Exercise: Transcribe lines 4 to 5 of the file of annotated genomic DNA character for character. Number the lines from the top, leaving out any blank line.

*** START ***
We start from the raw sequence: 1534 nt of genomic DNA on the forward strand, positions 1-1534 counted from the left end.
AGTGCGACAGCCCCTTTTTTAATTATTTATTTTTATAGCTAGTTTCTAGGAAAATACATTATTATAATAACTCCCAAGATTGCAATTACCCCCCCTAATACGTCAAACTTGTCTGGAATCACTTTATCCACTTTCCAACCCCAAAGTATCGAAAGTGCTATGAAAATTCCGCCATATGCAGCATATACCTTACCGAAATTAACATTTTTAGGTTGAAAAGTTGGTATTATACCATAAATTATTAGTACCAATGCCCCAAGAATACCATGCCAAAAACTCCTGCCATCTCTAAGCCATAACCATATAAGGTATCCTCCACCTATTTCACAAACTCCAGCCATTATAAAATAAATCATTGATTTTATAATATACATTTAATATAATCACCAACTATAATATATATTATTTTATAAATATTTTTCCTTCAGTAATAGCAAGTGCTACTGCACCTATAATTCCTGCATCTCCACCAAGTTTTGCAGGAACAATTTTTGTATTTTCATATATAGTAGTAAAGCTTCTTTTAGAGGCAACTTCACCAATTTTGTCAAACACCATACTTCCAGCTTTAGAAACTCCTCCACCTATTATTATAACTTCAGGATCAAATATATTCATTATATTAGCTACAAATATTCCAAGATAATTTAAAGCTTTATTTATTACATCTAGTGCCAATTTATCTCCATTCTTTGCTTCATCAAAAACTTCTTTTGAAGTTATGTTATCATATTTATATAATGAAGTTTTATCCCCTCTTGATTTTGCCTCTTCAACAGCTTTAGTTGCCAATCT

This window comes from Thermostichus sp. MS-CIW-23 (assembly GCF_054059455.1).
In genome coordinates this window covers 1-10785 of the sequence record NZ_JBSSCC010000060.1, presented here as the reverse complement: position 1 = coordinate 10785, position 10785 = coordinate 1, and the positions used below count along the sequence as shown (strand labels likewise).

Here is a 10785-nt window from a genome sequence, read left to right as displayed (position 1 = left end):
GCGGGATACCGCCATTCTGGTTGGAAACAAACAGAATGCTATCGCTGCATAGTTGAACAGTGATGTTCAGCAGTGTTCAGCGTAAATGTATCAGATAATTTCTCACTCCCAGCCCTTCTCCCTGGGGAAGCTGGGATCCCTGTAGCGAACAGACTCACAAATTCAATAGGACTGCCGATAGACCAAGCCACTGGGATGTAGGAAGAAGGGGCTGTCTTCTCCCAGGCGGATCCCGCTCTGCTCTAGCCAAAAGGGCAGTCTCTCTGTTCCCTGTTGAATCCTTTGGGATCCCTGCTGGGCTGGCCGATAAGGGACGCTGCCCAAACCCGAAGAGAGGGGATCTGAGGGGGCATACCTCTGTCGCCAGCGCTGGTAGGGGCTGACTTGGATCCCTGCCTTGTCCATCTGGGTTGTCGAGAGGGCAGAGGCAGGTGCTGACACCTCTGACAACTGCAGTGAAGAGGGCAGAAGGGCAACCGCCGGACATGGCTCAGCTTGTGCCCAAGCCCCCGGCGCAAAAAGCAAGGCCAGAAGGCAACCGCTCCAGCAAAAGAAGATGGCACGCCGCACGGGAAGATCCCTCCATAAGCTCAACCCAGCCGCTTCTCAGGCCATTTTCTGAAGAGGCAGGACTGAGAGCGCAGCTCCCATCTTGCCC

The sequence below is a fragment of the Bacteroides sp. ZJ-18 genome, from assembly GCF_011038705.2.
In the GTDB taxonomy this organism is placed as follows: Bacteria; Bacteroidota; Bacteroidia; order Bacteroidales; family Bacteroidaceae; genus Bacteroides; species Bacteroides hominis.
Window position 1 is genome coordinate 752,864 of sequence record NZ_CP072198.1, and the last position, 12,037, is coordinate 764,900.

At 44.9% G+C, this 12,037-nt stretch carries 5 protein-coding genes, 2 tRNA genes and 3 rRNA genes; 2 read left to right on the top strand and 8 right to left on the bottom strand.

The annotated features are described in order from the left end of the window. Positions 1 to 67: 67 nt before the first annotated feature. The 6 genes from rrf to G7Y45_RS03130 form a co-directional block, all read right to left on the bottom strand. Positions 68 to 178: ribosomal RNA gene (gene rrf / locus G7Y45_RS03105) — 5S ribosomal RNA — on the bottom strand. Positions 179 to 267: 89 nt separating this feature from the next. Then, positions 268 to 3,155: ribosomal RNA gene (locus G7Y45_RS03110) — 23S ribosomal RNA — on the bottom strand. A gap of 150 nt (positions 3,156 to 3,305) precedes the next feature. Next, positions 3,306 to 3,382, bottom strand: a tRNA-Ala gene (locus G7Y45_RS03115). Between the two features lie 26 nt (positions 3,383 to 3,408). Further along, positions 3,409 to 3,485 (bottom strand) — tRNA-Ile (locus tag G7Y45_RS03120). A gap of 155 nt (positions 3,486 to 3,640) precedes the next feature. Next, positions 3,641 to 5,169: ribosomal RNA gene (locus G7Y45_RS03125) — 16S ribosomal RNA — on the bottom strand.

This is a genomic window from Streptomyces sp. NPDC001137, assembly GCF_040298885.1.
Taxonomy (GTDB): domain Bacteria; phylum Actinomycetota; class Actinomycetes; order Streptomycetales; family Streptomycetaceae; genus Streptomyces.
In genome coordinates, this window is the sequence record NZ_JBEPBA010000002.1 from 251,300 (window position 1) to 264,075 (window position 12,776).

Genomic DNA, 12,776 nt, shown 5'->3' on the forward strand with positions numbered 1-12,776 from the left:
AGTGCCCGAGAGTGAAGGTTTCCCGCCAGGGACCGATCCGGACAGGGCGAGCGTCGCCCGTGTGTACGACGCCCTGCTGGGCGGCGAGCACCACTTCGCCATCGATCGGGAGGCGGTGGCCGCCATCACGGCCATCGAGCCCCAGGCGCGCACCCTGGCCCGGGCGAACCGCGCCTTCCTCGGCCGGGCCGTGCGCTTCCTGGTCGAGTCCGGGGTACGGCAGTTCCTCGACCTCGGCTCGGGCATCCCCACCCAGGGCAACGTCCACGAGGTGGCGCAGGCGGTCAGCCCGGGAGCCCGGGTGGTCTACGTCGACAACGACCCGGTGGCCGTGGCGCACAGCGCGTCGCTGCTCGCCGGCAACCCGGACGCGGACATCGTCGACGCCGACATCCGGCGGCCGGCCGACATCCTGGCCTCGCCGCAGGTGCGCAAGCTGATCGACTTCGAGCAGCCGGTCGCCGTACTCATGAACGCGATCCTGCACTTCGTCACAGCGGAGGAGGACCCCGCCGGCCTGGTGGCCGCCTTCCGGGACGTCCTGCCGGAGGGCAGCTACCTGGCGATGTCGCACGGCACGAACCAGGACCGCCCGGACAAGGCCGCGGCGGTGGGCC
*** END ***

In genome coordinates this window covers 1-10785 of the sequence record NZ_JBSSCC010000060.1, presented here as the reverse complement: position 1 = coordinate 10785, position 10785 = coordinate 1, and the positions used below count along the sequence as shown (strand labels likewise).

Here is a 10785-nt window from a genome sequence, read left to right as displayed (position 1 = left end):